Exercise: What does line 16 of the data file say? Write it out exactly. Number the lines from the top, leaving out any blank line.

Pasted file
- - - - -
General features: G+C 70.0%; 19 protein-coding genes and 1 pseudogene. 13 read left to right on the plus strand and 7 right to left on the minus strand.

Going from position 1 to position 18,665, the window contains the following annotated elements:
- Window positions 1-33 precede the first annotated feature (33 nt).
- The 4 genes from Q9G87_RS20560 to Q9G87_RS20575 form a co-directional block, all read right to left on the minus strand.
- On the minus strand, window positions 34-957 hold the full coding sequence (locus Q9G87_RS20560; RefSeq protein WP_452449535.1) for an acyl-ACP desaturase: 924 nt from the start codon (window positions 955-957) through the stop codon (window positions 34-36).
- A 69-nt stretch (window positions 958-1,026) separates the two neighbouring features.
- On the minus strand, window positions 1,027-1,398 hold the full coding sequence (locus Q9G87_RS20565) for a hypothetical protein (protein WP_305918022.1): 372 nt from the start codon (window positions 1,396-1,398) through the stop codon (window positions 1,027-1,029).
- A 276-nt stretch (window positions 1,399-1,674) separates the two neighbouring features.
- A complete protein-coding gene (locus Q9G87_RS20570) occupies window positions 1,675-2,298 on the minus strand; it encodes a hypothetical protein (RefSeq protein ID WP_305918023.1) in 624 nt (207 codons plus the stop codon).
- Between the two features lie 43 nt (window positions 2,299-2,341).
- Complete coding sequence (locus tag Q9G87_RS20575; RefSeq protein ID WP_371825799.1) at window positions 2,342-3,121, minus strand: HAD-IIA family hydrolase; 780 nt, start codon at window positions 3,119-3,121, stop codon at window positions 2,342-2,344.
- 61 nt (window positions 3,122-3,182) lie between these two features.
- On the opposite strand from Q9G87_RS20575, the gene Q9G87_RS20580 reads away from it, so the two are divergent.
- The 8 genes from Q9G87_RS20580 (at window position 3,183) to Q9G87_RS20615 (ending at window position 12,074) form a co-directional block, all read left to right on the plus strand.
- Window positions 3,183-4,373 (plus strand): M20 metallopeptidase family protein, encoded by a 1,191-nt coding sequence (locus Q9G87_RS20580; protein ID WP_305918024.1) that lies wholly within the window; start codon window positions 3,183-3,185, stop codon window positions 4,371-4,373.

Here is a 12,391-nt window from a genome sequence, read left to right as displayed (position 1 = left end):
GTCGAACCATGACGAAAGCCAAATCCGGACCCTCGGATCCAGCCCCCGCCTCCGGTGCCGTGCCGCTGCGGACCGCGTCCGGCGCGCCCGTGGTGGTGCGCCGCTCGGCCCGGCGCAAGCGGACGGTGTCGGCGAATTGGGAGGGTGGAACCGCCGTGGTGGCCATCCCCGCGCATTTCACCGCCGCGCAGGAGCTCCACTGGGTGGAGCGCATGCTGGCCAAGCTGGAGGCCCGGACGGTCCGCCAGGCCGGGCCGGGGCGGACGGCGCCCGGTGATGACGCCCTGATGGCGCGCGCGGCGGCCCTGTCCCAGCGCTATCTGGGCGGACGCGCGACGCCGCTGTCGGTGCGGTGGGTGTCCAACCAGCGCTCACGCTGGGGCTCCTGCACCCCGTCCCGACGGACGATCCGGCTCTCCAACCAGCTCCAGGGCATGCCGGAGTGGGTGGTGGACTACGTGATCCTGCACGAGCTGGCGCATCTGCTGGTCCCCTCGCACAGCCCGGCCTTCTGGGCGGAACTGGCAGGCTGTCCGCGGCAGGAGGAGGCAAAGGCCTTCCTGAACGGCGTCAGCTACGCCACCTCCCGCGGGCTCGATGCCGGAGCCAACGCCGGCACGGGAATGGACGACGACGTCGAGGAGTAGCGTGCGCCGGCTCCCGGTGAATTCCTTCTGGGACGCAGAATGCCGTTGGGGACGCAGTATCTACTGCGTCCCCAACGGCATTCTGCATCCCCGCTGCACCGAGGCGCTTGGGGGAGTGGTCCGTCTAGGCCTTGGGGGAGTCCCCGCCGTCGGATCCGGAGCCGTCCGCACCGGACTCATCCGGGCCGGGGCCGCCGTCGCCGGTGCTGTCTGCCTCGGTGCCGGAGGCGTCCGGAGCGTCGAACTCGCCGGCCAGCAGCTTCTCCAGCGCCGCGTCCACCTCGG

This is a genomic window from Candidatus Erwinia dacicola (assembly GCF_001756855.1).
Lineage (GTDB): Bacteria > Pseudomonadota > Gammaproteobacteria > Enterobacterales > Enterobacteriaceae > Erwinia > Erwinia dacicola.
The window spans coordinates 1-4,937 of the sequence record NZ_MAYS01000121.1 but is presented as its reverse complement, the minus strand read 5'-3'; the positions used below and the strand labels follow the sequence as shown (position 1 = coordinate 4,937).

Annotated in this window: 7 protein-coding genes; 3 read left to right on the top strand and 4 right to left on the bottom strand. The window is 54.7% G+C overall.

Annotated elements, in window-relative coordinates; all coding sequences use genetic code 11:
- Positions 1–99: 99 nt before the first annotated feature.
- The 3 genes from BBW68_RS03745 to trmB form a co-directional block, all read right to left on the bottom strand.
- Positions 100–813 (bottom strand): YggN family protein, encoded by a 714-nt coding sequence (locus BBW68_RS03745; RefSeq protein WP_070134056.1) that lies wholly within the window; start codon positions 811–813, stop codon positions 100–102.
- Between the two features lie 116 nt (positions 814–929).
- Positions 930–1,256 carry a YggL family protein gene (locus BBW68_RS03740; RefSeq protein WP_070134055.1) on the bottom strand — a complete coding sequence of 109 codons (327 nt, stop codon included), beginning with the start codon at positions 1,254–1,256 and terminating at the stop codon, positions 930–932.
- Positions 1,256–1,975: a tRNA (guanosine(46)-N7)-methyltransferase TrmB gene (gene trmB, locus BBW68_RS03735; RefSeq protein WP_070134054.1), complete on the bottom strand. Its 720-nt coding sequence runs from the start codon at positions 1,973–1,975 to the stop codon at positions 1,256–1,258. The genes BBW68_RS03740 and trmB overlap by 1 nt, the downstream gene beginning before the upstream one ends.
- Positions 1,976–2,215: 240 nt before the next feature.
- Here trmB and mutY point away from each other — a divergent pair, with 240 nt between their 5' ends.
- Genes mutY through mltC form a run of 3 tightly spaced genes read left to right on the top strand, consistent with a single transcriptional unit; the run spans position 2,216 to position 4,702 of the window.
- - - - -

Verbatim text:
Here is a 12,391-nt window from a genome sequence, read left to right as displayed (position 1 = left end):